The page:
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While reportedly a film of singular importance to writer-director Rainer Werner Fassbinder, Effi Briest feels less passionately engaged than distinctively detached. That affect is no doubt intentional; Fassbinder was nothing if not a self-conscious, sophisticated artist. The results nonetheless feel peculiarly studied and distant for a project on which the notoriously intense director worked off and on for years.

Based on a novel by Theodor Fontane, Effi Briest looks at the pressures and hypocrisies of late 19th century German society. As the story begins, Effi (Hanna Schygulla) is a seventeen-year-old girl married off to a former suitor of her mother’s. She does not object. Quite the contrary, she is perfectly happy with the marriage. Her husband Instetten (Wolfgang Schenck), while a bit stolid, is basically kind, protective, even loving in his way. While Effi eventually slips into a brief affair with Major Crampas (Ulli Lommel), when the relationship ends, she is no more upset by the separation than she was excited by her infidelity. The complications ensue years later when Instetten learns of the affair and feels compelled to challenge Crampas to a duel and to throw out Effi. Not, it should be said, out of any real sense of personal anger, but because he feels it is what is expected of him.

Fassbinder stages all of this in a consistently cool, understated manner that verges on the clumsy—verges on, but never quite slips. He has seemingly chosen to make things slightly stiff and awkward. It is as if every camera set-up, cut and bit of decor is as deliberate and self-conscious as the characters’ lives, creating a distance between them and the viewer that mirrors the stultifying human interactions in Wilhelmine society.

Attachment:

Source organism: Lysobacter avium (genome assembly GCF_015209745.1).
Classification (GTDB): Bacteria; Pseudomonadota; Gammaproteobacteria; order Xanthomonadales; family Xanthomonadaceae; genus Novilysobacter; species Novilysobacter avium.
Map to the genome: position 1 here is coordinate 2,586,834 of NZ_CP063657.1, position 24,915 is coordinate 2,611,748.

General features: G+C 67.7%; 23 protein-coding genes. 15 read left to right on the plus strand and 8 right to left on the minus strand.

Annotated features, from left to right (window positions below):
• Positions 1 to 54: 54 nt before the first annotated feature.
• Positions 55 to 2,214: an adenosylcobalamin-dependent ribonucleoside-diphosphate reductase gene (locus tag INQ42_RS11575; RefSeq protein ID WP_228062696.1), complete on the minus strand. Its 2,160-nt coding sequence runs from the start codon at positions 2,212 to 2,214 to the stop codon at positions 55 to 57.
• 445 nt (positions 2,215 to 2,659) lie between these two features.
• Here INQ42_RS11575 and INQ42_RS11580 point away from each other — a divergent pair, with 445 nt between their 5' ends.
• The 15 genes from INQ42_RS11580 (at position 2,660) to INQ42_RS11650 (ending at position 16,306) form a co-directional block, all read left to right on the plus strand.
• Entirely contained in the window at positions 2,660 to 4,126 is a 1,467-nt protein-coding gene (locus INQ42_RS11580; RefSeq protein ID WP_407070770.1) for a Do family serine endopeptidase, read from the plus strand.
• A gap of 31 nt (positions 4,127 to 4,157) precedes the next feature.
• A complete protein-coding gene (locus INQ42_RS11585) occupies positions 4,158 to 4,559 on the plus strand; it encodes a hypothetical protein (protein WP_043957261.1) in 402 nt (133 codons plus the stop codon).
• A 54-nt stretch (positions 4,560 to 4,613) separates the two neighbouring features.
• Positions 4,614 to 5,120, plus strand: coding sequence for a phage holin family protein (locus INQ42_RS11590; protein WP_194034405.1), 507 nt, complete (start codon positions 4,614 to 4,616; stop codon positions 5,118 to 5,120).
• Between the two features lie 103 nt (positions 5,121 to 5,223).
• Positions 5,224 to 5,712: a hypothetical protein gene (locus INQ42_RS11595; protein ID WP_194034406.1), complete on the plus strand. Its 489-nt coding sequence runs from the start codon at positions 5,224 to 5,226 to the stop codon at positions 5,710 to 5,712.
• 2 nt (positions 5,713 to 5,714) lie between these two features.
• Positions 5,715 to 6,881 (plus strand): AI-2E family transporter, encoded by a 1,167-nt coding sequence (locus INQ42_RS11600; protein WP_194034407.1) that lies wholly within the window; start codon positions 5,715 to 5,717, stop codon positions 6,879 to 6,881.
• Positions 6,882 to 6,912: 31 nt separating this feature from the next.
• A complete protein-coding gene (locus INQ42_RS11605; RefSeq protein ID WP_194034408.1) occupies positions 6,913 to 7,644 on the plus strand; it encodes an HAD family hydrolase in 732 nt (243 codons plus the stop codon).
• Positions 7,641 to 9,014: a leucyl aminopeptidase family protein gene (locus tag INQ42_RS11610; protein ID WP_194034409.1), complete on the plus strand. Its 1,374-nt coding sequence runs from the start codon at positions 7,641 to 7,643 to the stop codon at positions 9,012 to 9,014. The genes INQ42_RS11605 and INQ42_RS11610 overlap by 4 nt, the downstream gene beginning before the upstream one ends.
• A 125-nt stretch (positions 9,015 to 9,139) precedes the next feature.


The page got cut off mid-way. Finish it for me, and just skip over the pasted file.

That very success points to a problem. We may feel the starched formality of the problematic values that cause Effi’s tragedy almost as if we are living it, but just as the characters accept the attitudes, obligations and rituals with little question (even Effi has only one indignant outburst, which she regrets later) we recognize the injustice without necessarily caring all that much about it.

For a film to move beyond the surfaces of the past and make us experience the way its inhabitants felt is no small achievement. The lesson is particularly valuable when the habits exposed are from the recent past, demonstrating how quickly our tenacious assumptions of right behavior can change. When those values feel so foreign, however, we are left in hovering uncertainty. That Effi’s situation is unjust is obvious to the point of banality, but she accepts it. Nor is there any hint of an alternative. The film does not flatter contemporary morality by expressing an outraged feminist consciousness. That lack of attitudinizing is to the film’s credit, but it also leaves us hanging, aware of how transitory our own values are. Such recognition is no doubt Fassbinder’s goal, however emotionally unsatisfying.